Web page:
But Saudi officials also recognised how security threats, especially from Iran, endangered Prince Mohammed’s big plans.
This point was driven home with attacks in 2019, claimed by the Iran-backed Huthis, on Saudi oil facilities that temporarily halved crude output.
Riyadh and Washington charged that Tehran was behind the operation, which the Iranians denied.
The incident was a game-changer, spurring Saudi Arabia to pursue a more conciliatory path, analysts and diplomats say.
Saudi officials were deeply disappointed by the tepid response of then-US president Donald Trump’s administration, which they believed undermined the oil-for-security trade-off that has underpinned the two countries’ partnership for decades.
“The Saudis were shocked that the Americans did nothing to protect them,” said an Arab diplomat based in Riyadh.
“Saudi officials told us, ‘We need to focus on the megaprojects,'” the diplomat added, citing a futuristic megacity known as NEOM and a budding arts hub in the northern city of AlUla.
“If one missile hits NEOM or AlUla, there will be no investment or tourism. The vision will collapse.”
– ‘Lowering the temperature’ –
In making up with Iran, Prince Mohammed has not gone it alone.
Neighbouring Kuwait and the United Arab Emirates restored full diplomatic ties with the Islamic republic last year.
But the Saudi-Iranian deal is seen as more significant because the two Middle East heavyweights have often found themselves on opposite sides of conflicts — not just in Yemen but also in places including Lebanon and Iraq.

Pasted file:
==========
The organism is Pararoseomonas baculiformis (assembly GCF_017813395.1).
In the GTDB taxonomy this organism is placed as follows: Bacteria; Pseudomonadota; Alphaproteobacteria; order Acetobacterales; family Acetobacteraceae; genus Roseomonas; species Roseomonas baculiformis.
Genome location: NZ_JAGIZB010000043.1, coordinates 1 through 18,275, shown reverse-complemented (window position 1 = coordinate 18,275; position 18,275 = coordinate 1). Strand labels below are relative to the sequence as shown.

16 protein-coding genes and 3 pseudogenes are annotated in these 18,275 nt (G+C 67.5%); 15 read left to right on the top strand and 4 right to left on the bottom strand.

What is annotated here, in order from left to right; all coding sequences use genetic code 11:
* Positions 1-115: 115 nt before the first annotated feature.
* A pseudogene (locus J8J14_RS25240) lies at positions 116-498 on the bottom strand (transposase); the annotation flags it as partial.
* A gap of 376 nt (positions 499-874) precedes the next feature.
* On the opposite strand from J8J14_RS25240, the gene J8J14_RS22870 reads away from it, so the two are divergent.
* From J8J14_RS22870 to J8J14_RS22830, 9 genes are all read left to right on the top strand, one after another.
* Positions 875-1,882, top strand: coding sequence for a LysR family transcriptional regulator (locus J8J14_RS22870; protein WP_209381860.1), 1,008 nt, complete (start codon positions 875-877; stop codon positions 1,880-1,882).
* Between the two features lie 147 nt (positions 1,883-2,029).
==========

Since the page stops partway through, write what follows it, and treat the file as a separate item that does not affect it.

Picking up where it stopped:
“The kingdom is pursuing a calibrated geopolitic reset that attempts to holistically improve the broader regional security environment,” said Ayham Kamel of Eurasia Group.
Anna Jacobs of the International Crisis Group added: “Lowering the temperature with Iran is a smart way to lower tensions across the region and mitigate some of the proxy battles surrounding Saudi Arabia.”
The next step for implementing the deal is a meeting between the two countries’ foreign ministers, though it has not yet been scheduled.
Earlier this week, an Iranian official said President Ebrahim Raisi had favourably received an invitation to visit Saudi Arabia from King Salman, Prince Mohammed’s father, though Riyadh has yet to confirm.
These expected encounters will be closely watched as worries persist that the rapprochement remains fragile.
“Mistrust is deep between Saudi Arabia and Iran,” Jacobs said, “and both sides will need to see positive signals from the other very soon to proceed with the deal.”
Source- Hindustan Times.